Teachers will strike over pay in England and Wales on seven dates in February and March, the National Education Union (NEU) has announced.
National strikes are scheduled for 1 February, 15 and 16 March. There are several regional dates too.
The NEU is the UK’s largest education union, and says the strike will affect 23,400 schools in England and Wales.
Education Secretary Gillian Keegan says she plans to meet union leaders later this week.
Head teachers are expected to take “all reasonable steps” to keep schools open for as many pupils as possible during a strike, according to Department for Education guidance.
Meanwhile, head teachers will not strike in England after a ballot by the NAHT union failed to meet the legally-required 50% turnout threshold.
The union says it is considering re-running the ballot because of alleged disruption caused by postal strikes.
NAHT members in Wales will take industrial action, however, after the ballot there met the required turnout.
When are NEU teachers striking?
Teacher strikes will happen both nationally and regionally, in schools as well as sixth-form colleges.
Action will take place on the following days:
- 1 February: All schools in England and Wales
- 14 February: All schools in Wales
- 28 February: North and north-west England, Yorkshire and Humber
- 1 March: East Midlands, West Midlands, and the NEU’s eastern region
- 2 March: South-east and south-west England, and London
- 15 and 16 March: Two-day strike of all schools in England and Wales
The NEU says any individual school will only be affected on a maximum of four out of the seven dates.
Support staff in England and Wales also voted in favour of striking but in England they failed to meet the legal threshold so will not be taking part.
Most state school teachers in England and Wales had a 5% rise in 2022.
But the NEU says this rise actually equates to a pay cut, because of high inflation rates.
NEU joint general secretary Kevin Courtney says of the teachers who were balloted, 90% in England and 92% in Wales supported strike action.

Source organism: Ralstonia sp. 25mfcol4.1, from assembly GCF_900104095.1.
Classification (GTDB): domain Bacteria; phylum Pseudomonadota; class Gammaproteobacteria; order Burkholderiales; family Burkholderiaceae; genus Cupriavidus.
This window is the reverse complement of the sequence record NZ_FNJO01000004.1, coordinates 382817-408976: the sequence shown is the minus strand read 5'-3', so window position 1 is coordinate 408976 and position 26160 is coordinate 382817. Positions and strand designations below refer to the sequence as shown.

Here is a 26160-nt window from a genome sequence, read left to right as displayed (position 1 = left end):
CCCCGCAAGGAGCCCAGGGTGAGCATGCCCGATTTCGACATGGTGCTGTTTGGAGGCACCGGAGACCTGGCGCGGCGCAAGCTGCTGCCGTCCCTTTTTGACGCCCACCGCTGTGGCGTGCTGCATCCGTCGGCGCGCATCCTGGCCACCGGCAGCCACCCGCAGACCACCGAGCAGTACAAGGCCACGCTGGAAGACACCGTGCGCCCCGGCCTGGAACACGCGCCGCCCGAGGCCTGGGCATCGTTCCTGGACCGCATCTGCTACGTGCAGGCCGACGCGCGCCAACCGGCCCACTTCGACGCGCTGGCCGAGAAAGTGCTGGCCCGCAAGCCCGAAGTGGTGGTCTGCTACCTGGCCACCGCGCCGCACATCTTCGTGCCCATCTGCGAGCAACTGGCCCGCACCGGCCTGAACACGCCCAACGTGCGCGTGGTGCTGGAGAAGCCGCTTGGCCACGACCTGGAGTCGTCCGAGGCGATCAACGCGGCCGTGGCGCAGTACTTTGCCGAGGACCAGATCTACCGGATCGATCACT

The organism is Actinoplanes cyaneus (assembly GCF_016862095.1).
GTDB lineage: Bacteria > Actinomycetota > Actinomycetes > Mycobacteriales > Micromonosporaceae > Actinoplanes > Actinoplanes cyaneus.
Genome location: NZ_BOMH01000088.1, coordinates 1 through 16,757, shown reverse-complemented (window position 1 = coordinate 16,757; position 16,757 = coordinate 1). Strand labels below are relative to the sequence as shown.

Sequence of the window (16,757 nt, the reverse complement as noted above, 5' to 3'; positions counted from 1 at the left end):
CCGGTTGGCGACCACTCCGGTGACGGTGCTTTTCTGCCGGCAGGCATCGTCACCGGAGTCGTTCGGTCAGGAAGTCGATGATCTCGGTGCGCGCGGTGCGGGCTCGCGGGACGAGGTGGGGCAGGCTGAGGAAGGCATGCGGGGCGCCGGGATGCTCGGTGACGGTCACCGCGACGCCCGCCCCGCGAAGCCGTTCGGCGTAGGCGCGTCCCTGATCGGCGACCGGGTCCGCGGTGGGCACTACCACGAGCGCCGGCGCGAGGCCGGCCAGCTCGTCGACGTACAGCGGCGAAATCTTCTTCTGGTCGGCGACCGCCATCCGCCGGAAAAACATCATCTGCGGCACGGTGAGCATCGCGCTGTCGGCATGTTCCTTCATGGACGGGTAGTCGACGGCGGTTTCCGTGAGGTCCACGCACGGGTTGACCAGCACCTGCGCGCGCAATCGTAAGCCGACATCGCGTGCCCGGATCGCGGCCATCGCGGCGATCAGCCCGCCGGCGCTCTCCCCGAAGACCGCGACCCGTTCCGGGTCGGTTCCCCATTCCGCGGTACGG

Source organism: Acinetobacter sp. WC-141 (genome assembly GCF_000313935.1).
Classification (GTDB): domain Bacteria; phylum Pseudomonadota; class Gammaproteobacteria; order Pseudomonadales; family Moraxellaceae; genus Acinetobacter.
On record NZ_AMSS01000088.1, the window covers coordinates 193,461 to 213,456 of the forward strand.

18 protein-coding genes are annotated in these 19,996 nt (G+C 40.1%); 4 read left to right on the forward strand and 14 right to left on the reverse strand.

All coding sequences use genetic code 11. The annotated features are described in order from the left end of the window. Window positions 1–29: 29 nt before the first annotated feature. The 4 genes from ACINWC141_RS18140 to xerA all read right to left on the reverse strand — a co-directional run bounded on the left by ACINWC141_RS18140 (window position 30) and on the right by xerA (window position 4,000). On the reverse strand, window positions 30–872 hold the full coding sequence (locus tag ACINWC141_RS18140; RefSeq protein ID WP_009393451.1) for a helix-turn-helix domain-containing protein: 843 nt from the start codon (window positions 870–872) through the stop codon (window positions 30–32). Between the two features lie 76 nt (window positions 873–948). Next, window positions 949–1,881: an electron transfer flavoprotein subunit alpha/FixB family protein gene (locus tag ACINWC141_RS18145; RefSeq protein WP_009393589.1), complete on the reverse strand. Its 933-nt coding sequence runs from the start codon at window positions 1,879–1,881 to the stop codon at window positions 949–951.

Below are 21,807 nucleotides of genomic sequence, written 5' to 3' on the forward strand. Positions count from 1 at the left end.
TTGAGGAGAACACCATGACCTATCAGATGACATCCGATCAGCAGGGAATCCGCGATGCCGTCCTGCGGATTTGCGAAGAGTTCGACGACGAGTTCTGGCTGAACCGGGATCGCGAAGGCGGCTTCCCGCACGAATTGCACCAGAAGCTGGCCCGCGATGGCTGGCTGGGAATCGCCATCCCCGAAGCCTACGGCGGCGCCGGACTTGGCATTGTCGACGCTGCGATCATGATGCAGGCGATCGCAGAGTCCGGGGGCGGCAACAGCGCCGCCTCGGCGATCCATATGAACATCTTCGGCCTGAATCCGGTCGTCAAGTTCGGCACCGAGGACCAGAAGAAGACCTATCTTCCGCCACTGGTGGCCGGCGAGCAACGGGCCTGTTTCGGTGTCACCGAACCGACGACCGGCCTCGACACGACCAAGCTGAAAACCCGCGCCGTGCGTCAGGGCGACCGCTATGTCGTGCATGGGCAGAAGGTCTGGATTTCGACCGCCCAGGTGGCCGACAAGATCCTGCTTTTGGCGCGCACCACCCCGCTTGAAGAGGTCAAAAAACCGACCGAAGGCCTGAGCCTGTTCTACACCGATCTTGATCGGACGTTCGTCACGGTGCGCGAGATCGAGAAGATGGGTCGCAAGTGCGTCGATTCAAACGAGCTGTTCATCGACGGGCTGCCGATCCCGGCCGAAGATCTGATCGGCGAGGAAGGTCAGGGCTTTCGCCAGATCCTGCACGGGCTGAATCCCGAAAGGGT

“We really don’t want to have any strikes, we want the government to listen and sit down and talk,” he told BBC.
He says members are particularly concerned by the number of teachers leaving the profession.
‘Terrible decision to have to make’
Matthew Tyers, who voted yes to strike action in the NEU ballot, has been a PE teacher for seven years at E-ACT Parkwood Academy in Sheffield.
He says he was “massively conflicted” about voting yes, as he teaches a Year 11 group who are preparing for their GCSEs.
“It is such a terrible decision to have to make, a heart-over-head sort of decision,” he tells the BBC.
Mr Tyers recently had a baby with his partner and has noticed the rise in heating and food prices.
He says he hopes the government will now listen and offer a “fair and equitable pay rise” so that instead of coming to work “worrying about bills”, teachers can focus on “improving students’ lives”.
The education secretary, Gillian Keegan, says the planned strike action is “deeply disappointing”.
She says the government has already met the unions’ request for an additional £2bn in school funding “which will take real-terms spending on schools to its highest level in history”.
“Any strike action from one union will have a damaging impact on pupils’ education and wellbeing, particularly following the disruption experienced over the past two years,” she adds.
Birchfields Primary head teacher Samantha Offord, regional secretary for the NAHT union in Manchester, says teaching is in the worst crisis she has seen.
She says recruiting teachers and teaching assistants is becoming more difficult.
“I’ve appointed teaching assistants at interview and then when they found out what the pay is actually going to be, they have come back to me and said ‘no, I can’t work for that money,'” she adds.
She told the BBC that this is the first time she has been aware of teachers really struggling, with some having to rearrange mortgages or sell their cars to make ends meet.
It is up to head teachers to decide whether or not to close a school on days affected by striking staff.
Ms Offord says her decision will depend on the number of staff available, as safety is a priority.
She will be consulting with both the union and the local authority over the coming days.
“Nobody wants to go on strike but if it continues as it’s going, schools will be struggling to provide a satisfactory education – and none of us want to be in that position,” she adds.
The NEU announcement comes days after members of the NASUWT union in England and Wales voted to strike – but it failed to meet the turnout threshold to take industrial action.
Teachers have already been striking in Scotland since before Christmas. On Monday, 16 days of rolling action began, with schools in two local authorities taking part each day.
In Northern Ireland, teachers from five unions are continuing to take action short of a strike.
Strikes have disrupted everything from train services to postal deliveries in recent months.
The business secretary has set out plans to enforce minimum service levels during strike action, for essential workers like teachers.
But this is not set to become law until later this year – provided it gets past opposition in the House of Lords – so will have no impact on the upcoming strikes.